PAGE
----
The New York Times
December 4, 2009
The Lower East Side, Home to the Young and Emerging
By Ken Johnson
The Lower East Side is not the new Chelsea and probably never will be. The exhibition spaces are comparatively small, and except for Lehmann Maupin, there are no big-box commercial vendors showing internationally acclaimed talents. Furthermore, the neighborhood is crisscrossed by busy thoroughfares, and the galleries are widely dispersed among all kinds of nonart businesses. There are lots of bars, restaurants and boutiques, and many galleries are open on Sunday, unlike those in other parts of Manhattan. But while this can make gallery hopping fun for casual visitors, the geography can make it a chore for those mainly looking for art.
The gallery scene here is more sober than that of the East Village of the 1980s, and not as hip as Williamsburg was in the '90s. It is a little like what SoHo was B.C. (Before Chelsea).
The Lower East Side has the gleaming, new New Museum at the north end, and, at the other, Reena Spaulings, a deliberately scruffy place on the edge of Chinatown that specializes in obscure and defiant forms of Conceptualism. (It is between shows now.) Galleries falling in between exhibit mostly young and emerging artists, which means that you see much that is only marginally better than graduate student work. But you can also discover exciting artists you've never heard of before. So no serious art follower can afford to overlook the Lower East Side. My own recent tour of the neighborhood's galleries did not turn up anything likely to rock the art world, but it was not a bust either.
If you are approaching from the west or from uptown, a good place to begin is Lehmann Maupin, which is showing work by the British celebrity bad girl Tracey Emin. In spidery drawings of naked women captioned by scrawled texts like "You made me feel like nothing," Ms. Emin grapples with a messy history of love and sex. She translates her image-text combos into various forms: small monotype prints; embroidery stitched into beige blankets; and a stop-action animated video of a woman masturbating. A white neon sign reads: "Only God Knows I'm Good." Considering her affecting memoir, "Strangeland" (Sceptre, 2006), and the slightness of her current visual work, it seems possible that she will one day be remembered mainly as a writer.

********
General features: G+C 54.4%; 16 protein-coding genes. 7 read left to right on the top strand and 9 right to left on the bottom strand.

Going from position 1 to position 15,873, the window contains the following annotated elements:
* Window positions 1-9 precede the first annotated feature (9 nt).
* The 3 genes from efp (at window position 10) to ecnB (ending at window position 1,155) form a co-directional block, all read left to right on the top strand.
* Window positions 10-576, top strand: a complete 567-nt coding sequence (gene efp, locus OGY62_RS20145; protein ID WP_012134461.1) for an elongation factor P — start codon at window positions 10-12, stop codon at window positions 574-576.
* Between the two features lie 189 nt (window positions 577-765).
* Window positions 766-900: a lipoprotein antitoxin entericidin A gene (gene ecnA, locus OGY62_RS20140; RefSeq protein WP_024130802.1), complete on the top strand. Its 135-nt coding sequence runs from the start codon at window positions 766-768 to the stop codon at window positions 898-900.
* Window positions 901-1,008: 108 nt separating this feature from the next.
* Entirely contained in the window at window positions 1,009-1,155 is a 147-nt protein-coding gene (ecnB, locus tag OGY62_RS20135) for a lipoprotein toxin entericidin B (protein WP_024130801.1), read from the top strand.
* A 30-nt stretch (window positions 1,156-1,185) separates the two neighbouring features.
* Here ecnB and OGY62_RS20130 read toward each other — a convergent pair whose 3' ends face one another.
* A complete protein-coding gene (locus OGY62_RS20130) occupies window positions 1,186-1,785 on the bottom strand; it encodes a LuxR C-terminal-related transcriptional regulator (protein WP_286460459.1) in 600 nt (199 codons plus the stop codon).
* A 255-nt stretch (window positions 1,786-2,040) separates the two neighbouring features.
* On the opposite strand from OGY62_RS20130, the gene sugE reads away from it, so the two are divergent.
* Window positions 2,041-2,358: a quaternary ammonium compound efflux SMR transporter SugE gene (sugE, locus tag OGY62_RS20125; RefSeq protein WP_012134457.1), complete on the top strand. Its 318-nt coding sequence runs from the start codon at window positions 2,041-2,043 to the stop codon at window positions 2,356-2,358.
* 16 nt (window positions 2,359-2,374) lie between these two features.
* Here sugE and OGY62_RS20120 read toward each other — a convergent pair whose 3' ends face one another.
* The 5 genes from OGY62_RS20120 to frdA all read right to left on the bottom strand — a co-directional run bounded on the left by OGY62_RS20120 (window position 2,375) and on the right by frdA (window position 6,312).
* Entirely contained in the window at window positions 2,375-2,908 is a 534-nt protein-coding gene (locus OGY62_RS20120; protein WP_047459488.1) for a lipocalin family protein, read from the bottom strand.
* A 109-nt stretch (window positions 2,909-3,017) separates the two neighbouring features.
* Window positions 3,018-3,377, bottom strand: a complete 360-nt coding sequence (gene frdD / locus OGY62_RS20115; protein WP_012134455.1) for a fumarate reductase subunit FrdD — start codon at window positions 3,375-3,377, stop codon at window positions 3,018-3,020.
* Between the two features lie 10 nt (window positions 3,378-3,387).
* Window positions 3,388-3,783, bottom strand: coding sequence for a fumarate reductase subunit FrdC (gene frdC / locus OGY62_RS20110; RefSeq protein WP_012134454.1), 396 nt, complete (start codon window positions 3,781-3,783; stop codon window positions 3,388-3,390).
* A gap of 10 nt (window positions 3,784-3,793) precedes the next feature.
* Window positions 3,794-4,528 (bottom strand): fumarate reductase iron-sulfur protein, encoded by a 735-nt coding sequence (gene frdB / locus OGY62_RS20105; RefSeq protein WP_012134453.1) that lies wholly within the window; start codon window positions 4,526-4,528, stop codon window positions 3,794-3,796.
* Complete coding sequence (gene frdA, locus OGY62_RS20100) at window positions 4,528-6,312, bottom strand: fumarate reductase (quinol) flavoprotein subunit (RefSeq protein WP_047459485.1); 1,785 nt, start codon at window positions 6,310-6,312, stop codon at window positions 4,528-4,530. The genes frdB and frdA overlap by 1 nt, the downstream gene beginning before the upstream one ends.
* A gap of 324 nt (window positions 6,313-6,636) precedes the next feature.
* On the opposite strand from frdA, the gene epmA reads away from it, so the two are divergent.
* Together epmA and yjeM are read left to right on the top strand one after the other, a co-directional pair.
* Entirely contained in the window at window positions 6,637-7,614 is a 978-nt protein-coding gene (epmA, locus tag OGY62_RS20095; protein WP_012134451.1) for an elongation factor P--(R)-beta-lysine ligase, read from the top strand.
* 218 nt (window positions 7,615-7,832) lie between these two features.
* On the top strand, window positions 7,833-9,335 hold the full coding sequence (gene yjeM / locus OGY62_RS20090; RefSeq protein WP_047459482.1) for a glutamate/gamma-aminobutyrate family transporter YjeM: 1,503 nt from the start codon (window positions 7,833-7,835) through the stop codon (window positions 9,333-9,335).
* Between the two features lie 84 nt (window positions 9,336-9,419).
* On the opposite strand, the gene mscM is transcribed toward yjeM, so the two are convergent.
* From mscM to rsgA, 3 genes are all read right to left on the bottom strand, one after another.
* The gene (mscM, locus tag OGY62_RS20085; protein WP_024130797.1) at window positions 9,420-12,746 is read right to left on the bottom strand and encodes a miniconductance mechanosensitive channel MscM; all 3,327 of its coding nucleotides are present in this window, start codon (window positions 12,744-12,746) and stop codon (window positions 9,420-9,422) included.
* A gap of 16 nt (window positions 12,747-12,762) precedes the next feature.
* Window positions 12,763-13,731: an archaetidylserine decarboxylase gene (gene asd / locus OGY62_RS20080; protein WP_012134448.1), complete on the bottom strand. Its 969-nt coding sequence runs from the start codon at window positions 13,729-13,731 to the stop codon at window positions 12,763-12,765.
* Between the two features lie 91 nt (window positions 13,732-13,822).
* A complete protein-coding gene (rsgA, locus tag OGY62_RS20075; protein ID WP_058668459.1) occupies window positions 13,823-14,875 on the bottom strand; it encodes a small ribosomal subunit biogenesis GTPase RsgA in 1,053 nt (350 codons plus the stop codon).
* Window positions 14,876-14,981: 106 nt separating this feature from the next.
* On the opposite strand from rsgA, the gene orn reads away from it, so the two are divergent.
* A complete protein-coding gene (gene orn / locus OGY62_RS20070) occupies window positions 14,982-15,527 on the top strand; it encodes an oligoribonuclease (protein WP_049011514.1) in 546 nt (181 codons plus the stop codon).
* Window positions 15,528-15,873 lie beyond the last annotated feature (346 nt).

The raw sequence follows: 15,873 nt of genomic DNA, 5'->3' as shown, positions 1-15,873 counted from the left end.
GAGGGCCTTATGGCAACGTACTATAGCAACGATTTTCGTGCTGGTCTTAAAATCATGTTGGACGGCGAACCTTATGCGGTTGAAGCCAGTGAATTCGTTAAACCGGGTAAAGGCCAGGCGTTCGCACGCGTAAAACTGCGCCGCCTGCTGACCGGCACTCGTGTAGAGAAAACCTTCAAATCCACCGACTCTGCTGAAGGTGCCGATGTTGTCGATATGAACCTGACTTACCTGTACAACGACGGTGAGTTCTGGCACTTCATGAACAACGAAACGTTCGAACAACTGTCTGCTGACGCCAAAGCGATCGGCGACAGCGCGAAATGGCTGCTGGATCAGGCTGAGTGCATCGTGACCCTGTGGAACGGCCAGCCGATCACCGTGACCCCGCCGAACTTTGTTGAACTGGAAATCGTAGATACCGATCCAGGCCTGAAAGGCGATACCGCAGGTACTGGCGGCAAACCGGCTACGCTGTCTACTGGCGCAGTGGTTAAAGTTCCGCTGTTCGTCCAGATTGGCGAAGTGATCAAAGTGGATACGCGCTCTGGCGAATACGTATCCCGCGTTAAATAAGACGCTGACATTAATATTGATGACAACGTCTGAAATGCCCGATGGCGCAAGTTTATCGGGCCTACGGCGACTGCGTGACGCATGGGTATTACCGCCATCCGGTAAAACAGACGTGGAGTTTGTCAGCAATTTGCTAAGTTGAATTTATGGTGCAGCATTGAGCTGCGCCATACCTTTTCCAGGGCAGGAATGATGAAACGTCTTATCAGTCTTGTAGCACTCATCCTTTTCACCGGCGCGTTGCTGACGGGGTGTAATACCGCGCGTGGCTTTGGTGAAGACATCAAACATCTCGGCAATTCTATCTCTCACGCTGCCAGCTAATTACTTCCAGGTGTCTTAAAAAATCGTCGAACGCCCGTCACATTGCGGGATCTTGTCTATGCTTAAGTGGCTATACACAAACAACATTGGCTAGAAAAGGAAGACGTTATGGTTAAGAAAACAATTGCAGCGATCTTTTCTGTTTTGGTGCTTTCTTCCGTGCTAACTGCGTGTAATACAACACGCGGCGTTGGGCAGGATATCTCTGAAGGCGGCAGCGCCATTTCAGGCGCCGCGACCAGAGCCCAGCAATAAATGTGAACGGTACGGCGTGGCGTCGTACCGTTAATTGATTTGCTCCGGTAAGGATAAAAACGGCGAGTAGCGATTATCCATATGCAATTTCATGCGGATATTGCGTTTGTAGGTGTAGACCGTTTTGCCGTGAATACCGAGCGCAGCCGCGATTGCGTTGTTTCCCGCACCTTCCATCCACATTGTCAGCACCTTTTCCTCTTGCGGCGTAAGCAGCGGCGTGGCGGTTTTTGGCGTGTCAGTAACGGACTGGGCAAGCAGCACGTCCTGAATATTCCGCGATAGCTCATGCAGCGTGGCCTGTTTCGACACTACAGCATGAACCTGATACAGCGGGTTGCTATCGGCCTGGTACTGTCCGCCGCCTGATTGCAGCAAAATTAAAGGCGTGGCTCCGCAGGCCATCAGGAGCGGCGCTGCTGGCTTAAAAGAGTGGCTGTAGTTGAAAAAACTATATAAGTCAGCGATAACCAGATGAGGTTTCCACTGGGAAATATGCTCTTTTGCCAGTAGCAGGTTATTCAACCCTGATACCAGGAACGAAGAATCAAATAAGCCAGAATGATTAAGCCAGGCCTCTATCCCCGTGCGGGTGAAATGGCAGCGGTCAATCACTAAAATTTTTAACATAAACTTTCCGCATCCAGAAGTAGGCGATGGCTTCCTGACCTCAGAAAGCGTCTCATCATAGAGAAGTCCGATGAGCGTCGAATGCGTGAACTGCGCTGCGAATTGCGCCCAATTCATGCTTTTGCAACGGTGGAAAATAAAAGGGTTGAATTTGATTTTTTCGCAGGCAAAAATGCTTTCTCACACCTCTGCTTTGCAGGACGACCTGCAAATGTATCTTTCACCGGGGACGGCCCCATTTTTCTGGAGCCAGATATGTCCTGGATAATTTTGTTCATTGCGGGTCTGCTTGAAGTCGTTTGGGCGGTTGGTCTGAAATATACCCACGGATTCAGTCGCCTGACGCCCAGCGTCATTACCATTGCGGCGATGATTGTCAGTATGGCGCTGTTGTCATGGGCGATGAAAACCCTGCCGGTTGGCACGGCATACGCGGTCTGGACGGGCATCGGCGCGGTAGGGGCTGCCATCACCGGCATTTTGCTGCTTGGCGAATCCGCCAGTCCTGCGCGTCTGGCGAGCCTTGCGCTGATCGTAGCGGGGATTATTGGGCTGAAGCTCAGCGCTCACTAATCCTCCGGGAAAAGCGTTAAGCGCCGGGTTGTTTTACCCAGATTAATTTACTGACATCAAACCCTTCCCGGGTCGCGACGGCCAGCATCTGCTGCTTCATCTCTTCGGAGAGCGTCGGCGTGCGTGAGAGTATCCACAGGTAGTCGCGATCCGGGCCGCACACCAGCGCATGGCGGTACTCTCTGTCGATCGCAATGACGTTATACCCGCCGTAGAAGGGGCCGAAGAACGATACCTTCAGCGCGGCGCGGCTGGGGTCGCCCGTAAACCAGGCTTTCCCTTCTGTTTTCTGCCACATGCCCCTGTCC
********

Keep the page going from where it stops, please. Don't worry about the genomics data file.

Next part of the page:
Mary Kelly, who helped pave the way for today's rebellious female artists, is included in a three-person exhibition at Simon Preston revolving around the theme of residue. Ms. Kelly, creator of "Postpartum Document" (1973-79), a monument of feminist art, is represented by a piece from the late 1990s consisting of clothes-dryer screens with vinyl letters embedded in the thick layers of lint. They spell lines of found text relating to war in Lebanon. Jenny Holzer meets Martha Stewart.
Christian Capurro's contribution is the byproduct of a project in which he paid each of more than 260 people to erase a page of a 1986 issue of Vogue Hommes International magazine. This took five years, which seems a long time for a Marxist spin on Rauschenberg's "Erased de Kooning." The erased magazine is displayed along with a photograph of it in which every double-page view has been layered into a thick, ghostly laminate.
The third artist, Klaus Mosettig, creates elegant, seemingly abstract drawings by projecting white light from slide projectors onto large sheets of paper and tracing with a fine pen and black ink the shadows cast by dust particles.